RESEARCH at Gladstone harbour has shed light on the eating habits of dugongs and turtles – turns out they like sea grass an awful lot.
The animals’ appetite for seagrass was highlighted in a recent experiment established by James Cook University (JCU) researchers in partnership with Gladstone Port Corporation, Deakin University, Griffith University and Queensland Department of Environment and Science.
JCU Principal Research Scientist Dr Michael Rasheed said the project confirmed the important role dugongs and turtles play in shaping seagrass condition.
“While we long suspected dugongs and turtles had an impact on seagrasses in parts of the Harbour, this is the first time we have been able to demonstrate that,” he said.
“Our PhD student, Abbi Scott, established an exclusion experiment near the South Trees Inlet where dugongs and turtles were cordoned off from portions of seagrass, in a bid to shed light on food webs and ecosystem services in seagrass meadows.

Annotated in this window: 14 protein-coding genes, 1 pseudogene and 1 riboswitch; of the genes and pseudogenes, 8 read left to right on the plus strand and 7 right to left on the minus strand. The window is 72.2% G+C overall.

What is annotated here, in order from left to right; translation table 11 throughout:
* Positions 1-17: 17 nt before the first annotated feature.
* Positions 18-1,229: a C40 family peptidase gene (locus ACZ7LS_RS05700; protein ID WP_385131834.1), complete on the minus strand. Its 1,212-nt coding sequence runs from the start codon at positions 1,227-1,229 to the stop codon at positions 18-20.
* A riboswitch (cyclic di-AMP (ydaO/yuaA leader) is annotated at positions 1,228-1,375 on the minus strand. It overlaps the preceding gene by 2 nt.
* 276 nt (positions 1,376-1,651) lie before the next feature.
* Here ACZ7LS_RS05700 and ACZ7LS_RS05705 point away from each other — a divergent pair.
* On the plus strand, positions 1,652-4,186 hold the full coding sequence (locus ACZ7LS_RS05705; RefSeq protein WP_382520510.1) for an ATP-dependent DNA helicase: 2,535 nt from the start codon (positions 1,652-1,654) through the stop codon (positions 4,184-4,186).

“The seagrass in the exclusion zones flourished during the experiment, while the surrounding areas were devoured by hungry marine life.”
Research is also being undertaken at Pelican Banks and Rodds Bay, with initial results suggesting grazing by dugongs and turtles may be a potential contributor to seagrass declines in combination with environmental conditions and disturbances.
GPC Marine Scientist Dr Megan Ellis says it was exciting be part of the research team and show that dugongs and turtles are thriving in Port Curtis.
“Dugongs and turtles are two iconic marine animals living in Port Curtis and are both a member of Gladstone’s Big6,” she said.
“Research into their food webs and ecosystems is invaluable in educating us on the impacts of their interactions and how we can protect them moving forward.”
Funding for the program is through an Australian Research Council industry linkage grant and GPC.